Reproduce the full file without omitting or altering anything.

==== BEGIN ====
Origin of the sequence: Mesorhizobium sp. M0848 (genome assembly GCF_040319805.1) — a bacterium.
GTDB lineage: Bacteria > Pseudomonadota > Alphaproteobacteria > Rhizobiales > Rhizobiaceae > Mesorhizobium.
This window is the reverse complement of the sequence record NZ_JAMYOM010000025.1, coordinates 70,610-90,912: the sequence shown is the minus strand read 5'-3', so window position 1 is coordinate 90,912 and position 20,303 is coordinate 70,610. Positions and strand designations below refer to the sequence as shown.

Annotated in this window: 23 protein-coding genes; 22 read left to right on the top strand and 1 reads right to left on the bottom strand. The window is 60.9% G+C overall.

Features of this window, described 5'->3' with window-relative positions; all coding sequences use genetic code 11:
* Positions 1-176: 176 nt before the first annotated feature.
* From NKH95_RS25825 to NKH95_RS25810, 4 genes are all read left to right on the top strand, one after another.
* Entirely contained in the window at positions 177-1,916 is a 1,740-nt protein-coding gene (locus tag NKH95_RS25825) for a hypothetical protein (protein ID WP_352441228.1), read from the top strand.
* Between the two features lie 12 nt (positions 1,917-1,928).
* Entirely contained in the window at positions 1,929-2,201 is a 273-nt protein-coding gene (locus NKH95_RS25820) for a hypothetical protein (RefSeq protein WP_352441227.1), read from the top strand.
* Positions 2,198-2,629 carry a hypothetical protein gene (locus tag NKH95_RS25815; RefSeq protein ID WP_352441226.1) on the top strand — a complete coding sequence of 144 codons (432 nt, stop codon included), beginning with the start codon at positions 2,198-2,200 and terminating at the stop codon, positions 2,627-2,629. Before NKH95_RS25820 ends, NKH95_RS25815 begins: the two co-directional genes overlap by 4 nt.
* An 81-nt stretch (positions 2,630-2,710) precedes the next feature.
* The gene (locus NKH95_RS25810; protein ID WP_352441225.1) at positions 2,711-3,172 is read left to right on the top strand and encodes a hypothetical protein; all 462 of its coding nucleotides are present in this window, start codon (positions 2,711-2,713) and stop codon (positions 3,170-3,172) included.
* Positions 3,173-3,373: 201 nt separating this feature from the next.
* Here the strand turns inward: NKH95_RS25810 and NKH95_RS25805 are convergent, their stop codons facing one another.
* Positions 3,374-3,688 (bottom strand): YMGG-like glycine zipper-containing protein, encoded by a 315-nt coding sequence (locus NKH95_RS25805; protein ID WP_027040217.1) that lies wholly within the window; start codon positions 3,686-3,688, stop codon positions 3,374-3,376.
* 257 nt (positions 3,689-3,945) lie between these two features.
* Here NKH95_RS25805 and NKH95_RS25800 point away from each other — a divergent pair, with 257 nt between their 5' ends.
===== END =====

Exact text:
Origin of the sequence: Mesorhizobium sp. M0848 (genome assembly GCF_040319805.1) — a bacterium.
GTDB lineage: Bacteria > Pseudomonadota > Alphaproteobacteria > Rhizobiales > Rhizobiaceae > Mesorhizobium.
This window is the reverse complement of the sequence record NZ_JAMYOM010000025.1, coordinates 70,610-90,912: the sequence shown is the minus strand read 5'-3', so window position 1 is coordinate 90,912 and position 20,303 is coordinate 70,610. Positions and strand designations below refer to the sequence as shown.

Annotated in this window: 23 protein-coding genes; 22 read left to right on the top strand and 1 reads right to left on the bottom strand. The window is 60.9% G+C overall.

Features of this window, described 5'->3' with window-relative positions; all coding sequences use genetic code 11:
* Positions 1-176: 176 nt before the first annotated feature.
* From NKH95_RS25825 to NKH95_RS25810, 4 genes are all read left to right on the top strand, one after another.
* Entirely contained in the window at positions 177-1,916 is a 1,740-nt protein-coding gene (locus tag NKH95_RS25825) for a hypothetical protein (protein ID WP_352441228.1), read from the top strand.
* Between the two features lie 12 nt (positions 1,917-1,928).
* Entirely contained in the window at positions 1,929-2,201 is a 273-nt protein-coding gene (locus NKH95_RS25820) for a hypothetical protein (RefSeq protein WP_352441227.1), read from the top strand.
* Positions 2,198-2,629 carry a hypothetical protein gene (locus tag NKH95_RS25815; RefSeq protein ID WP_352441226.1) on the top strand — a complete coding sequence of 144 codons (432 nt, stop codon included), beginning with the start codon at positions 2,198-2,200 and terminating at the stop codon, positions 2,627-2,629. Before NKH95_RS25820 ends, NKH95_RS25815 begins: the two co-directional genes overlap by 4 nt.
* An 81-nt stretch (positions 2,630-2,710) precedes the next feature.
* The gene (locus NKH95_RS25810; protein ID WP_352441225.1) at positions 2,711-3,172 is read left to right on the top strand and encodes a hypothetical protein; all 462 of its coding nucleotides are present in this window, start codon (positions 2,711-2,713) and stop codon (positions 3,170-3,172) included.
* Positions 3,173-3,373: 201 nt separating this feature from the next.
* Here the strand turns inward: NKH95_RS25810 and NKH95_RS25805 are convergent, their stop codons facing one another.
* Positions 3,374-3,688 (bottom strand): YMGG-like glycine zipper-containing protein, encoded by a 315-nt coding sequence (locus NKH95_RS25805; protein ID WP_027040217.1) that lies wholly within the window; start codon positions 3,686-3,688, stop codon positions 3,374-3,376.
* 257 nt (positions 3,689-3,945) lie between these two features.
* Here NKH95_RS25805 and NKH95_RS25800 point away from each other — a divergent pair, with 257 nt between their 5' ends.